With more and more companies in a variety of sectors developing new crowdfunding campaigns, it makes sense to ask whether crowdfunding is likely to replace startup capital in the near future.
Crowdfunding is quite different from the traditional process of funding a business. Instead of going to endless meetings with venture capitalists and bank lenders, looking for someone who will loan enough money or buy enough shares to get a business off the ground, entrepreneurs go directly to their ultimate audience: the customers. If enough customers support the product, then the product gets made.
So will this end up making that VC and bank rounding a thing of the past? Probably not, but it is likely to dramatically change the process. It might even change society’s perception of who can succeed as an entrepreneur.
Crowdfunding has gotten a lot of attention over the last few years, but it’s not a perfect replacement for traditional funding.
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Crowdfunding has a number of important upsides. This has helped a huge number of tech projects get off the ground, made it possible for some creatives to continue to do the work they love to do while receiving a living wage, and let smaller companies gather the necessary capital to do major renovations or move to new locations. What are the big benefits of crowdfunding?
With VC funding, hopeful entrepreneurs try to convince a bunch of men in suits to give them the necessary capital to get their business off the ground. With crowdfunding, startups are speaking directly to the people they want to serve. This appeal can be much more direct and approachable.
Serves those who face systematic bias
Women, people of color, and those who are visibly disabled, face demonstrable systematic bias when they present pitches to banks and VC firms. Crowdfunding often levels those playing fields, allowing the project to take center stage instead of the creator.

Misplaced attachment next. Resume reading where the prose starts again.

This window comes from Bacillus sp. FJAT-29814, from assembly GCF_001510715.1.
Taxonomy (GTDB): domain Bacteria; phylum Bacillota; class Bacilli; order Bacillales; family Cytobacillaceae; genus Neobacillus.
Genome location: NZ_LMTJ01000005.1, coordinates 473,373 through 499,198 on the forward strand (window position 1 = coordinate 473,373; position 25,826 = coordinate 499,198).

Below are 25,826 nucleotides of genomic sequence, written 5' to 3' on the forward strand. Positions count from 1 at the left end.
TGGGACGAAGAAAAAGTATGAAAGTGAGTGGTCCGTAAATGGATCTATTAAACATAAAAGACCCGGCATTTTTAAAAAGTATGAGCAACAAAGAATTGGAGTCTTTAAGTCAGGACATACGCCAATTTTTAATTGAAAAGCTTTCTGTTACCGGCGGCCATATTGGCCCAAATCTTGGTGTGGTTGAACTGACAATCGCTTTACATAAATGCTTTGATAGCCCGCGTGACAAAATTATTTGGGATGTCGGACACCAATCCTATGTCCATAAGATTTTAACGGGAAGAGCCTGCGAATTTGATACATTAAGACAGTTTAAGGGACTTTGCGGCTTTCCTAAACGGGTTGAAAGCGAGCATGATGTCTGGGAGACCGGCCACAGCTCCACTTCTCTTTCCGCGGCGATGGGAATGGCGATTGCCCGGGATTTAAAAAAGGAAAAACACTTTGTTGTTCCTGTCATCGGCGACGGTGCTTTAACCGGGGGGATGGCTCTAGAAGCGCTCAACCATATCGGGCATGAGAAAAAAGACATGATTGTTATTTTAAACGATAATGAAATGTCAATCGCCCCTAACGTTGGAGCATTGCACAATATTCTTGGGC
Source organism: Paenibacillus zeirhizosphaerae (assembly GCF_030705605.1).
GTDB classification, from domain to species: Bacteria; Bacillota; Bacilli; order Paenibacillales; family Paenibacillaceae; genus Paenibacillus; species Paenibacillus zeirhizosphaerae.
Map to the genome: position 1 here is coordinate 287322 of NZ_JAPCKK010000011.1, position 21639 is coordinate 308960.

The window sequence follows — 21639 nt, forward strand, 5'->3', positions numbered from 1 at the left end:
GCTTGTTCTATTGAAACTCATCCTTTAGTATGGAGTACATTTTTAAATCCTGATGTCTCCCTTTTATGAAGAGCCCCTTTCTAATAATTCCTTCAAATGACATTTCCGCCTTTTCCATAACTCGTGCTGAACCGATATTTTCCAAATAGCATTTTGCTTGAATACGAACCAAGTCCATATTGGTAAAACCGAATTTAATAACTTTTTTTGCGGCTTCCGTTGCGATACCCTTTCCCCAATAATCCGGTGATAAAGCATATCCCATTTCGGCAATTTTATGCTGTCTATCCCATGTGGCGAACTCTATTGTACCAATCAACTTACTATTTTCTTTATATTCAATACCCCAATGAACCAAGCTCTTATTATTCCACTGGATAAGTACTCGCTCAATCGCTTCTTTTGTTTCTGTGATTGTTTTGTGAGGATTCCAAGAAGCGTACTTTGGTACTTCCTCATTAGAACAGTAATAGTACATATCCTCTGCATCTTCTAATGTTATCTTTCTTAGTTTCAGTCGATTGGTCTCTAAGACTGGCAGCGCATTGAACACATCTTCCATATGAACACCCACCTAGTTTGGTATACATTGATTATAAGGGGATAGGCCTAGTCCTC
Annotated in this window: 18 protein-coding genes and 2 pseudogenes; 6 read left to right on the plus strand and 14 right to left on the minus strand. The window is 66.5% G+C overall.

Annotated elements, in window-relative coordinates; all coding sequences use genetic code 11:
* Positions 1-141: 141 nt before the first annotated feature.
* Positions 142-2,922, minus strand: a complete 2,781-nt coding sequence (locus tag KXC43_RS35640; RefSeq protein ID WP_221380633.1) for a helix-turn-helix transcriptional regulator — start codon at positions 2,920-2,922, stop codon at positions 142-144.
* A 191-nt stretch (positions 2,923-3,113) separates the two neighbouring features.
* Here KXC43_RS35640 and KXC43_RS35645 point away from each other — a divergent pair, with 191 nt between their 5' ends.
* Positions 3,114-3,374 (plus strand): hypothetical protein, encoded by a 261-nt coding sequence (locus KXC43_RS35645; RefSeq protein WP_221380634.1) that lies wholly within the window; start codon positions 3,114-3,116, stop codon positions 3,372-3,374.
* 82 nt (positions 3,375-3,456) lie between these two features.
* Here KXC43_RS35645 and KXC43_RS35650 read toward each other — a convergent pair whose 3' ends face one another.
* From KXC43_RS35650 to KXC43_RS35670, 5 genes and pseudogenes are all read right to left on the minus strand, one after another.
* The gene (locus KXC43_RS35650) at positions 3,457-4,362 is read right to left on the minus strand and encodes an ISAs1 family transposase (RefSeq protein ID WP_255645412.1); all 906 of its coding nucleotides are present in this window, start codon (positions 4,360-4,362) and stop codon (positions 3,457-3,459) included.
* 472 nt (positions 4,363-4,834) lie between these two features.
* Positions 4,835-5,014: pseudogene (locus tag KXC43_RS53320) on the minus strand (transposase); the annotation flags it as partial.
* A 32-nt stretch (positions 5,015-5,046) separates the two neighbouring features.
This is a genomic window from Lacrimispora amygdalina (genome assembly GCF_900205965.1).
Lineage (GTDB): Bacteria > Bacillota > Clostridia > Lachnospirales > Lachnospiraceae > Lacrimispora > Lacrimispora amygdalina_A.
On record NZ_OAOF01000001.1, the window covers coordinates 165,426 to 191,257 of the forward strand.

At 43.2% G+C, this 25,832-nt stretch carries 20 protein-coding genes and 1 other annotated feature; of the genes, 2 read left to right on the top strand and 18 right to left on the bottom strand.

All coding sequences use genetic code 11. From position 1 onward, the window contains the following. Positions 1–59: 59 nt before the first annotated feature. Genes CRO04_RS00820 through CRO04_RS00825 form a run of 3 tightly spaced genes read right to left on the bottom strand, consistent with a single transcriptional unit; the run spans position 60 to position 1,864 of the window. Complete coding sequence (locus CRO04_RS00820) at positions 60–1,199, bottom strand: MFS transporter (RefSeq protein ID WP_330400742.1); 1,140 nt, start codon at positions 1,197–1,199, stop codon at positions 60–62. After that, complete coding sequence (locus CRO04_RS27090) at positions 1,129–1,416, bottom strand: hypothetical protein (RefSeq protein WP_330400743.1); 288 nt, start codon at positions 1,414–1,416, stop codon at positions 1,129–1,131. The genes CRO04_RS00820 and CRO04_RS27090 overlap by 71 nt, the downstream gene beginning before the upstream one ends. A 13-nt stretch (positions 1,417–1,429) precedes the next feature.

Great for microbusinesses and creatives
Banks want to underwrite large loans to make their investments worthwhile. VC firms are searching for the next billion dollar unicorn. If a creative wants to make a comic book, or a company wants to raise enough money to move to a new location across the city, they’re unlikely to find lending to make that happen traditionally.
Not everything about crowdfunding is sunshine and roses; there’s a lot to work through before decided that crowdfunding directly through customers is the right choice for a company.
Exceptional marketing necessary
Raising a million dollars requires a lot of work and knowledge. There are so many crowdfunding platforms and so many people active on each platform that it can be difficult for an interested customer to separate the signal from the noise. Entrepreneurs hoping to get their project funded, therefore, need to push hard on social media to make sure that their project gets the attention it deserves.
Companies are advised to start building their contact lists several months, if not more, before the project is likely to go live.
Still have to be a savvy entrepreneur
Although gatekeeping is inherently steeped in perceptions about who can and cannot be a successful businessperson, it is true that VC firms and banks do look at business plans and long term goals and make decisions based on whether or not those plans are viable.
It is absolutely true that engaging possibilities are passed over because of bias against the creator; it is also true that entrepreneurs who are utter failures get funded by VC firms or take out loans which ultimately fall into default. But the need to prepare for those rounds may help some entrepreneurs refine their plans and create a project that is more likely to succeed.
Once a project has been funded, it also needs to be managed and run. Because the backers of a project are generally potential customers, not investors, they may be less understanding about delays and changes in product design. More than a few crowdfunding projects have been funded only to never be completed. This might sour someone on the entire concept of crowdfunding and damage their willingness to participate on the concept in the future.
Crowdfunding directly through customers has the potential to dramatically change the game around entrepreneurship and startup capital for generations. It is already showing some people that their biases about where successful projects happen are incorrect. VC interest is moving away from the two main American coasts and looking both internally, at places like Austin and Minneapolis, and externally, at countries in Africa and the Arab world, to find fascinating projects that have global appeal. But those changes aren’t instantaneous; in the meantime, crowdfunding will continue to flourish.